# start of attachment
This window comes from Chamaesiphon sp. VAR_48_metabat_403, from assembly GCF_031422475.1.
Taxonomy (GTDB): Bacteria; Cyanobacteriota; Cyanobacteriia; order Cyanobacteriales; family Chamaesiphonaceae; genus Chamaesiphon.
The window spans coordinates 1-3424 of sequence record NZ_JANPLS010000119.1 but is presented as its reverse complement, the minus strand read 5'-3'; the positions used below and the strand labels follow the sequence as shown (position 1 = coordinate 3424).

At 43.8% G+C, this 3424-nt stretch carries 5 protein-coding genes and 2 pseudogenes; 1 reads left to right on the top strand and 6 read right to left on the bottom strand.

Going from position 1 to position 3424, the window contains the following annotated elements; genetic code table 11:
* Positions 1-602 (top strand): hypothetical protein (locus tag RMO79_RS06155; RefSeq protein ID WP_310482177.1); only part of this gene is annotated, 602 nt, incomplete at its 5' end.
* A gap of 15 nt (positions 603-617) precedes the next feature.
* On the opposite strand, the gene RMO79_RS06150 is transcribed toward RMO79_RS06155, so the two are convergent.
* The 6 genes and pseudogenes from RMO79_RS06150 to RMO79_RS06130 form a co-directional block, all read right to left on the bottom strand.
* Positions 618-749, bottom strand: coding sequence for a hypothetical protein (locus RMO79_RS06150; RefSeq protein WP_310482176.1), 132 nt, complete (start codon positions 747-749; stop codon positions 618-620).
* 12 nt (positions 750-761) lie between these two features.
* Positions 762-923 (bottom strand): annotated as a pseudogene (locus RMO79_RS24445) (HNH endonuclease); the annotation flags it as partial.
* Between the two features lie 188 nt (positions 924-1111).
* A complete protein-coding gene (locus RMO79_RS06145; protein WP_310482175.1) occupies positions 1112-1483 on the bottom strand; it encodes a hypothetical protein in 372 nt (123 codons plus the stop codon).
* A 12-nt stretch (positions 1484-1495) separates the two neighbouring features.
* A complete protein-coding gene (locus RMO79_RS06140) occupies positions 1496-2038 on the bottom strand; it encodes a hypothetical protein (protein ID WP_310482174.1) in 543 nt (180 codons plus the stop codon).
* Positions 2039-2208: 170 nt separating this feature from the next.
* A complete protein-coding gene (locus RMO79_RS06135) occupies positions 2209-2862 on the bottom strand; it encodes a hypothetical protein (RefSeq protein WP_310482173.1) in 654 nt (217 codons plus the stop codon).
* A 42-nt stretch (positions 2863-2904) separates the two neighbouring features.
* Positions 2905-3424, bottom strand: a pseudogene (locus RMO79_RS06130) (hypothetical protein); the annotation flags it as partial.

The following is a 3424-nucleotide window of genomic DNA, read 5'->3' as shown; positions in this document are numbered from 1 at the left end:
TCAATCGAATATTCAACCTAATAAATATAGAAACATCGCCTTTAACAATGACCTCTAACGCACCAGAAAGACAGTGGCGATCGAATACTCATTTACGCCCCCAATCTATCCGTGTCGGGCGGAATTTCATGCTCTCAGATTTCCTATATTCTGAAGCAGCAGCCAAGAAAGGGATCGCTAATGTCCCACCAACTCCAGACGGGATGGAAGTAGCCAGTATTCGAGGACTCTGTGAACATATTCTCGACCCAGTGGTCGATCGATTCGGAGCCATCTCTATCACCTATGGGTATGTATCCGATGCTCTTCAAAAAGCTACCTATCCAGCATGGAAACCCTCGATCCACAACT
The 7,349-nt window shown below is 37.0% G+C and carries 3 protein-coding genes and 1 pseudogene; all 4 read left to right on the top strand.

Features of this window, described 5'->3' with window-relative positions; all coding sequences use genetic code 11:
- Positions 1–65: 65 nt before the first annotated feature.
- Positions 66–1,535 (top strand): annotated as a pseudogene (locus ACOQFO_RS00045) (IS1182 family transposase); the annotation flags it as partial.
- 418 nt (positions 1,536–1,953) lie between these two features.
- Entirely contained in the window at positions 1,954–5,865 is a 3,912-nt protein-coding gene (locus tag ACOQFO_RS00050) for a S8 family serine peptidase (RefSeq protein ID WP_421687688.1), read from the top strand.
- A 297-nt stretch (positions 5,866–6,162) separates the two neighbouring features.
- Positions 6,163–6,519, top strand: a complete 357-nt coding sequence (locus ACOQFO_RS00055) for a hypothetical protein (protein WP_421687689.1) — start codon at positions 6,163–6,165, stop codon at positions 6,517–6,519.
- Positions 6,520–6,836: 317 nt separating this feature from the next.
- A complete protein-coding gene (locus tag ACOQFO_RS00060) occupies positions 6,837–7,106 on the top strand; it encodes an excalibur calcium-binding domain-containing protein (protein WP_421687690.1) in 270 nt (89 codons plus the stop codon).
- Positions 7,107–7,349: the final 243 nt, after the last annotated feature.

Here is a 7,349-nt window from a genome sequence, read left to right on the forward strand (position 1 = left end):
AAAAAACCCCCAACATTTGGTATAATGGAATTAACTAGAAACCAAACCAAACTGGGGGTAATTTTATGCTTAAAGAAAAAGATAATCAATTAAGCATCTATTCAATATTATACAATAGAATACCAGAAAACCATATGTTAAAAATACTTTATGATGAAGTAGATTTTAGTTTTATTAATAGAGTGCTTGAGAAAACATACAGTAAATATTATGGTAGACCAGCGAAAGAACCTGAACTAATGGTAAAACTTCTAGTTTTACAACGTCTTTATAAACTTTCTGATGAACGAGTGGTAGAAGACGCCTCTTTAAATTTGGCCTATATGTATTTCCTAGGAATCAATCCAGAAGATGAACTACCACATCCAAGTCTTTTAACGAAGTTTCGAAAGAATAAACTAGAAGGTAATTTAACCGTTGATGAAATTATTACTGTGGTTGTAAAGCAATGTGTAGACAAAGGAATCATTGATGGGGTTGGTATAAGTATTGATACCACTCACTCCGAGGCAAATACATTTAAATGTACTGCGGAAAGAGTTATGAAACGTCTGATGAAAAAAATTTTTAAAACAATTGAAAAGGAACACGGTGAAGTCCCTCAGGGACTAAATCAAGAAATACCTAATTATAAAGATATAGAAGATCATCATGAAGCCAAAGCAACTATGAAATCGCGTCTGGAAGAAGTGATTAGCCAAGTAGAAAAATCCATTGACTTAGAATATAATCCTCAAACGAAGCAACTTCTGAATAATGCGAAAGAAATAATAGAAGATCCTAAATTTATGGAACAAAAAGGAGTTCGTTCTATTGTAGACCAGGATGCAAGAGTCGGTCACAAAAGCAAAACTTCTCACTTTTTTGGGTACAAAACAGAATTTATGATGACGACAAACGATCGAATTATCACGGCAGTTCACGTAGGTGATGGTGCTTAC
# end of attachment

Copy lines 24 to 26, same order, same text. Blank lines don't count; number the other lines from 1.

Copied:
Features of this window, described 5'->3' with window-relative positions; all coding sequences use genetic code 11:
- Positions 1–65: 65 nt before the first annotated feature.
- Positions 66–1,535 (top strand): annotated as a pseudogene (locus ACOQFO_RS00045) (IS1182 family transposase); the annotation flags it as partial.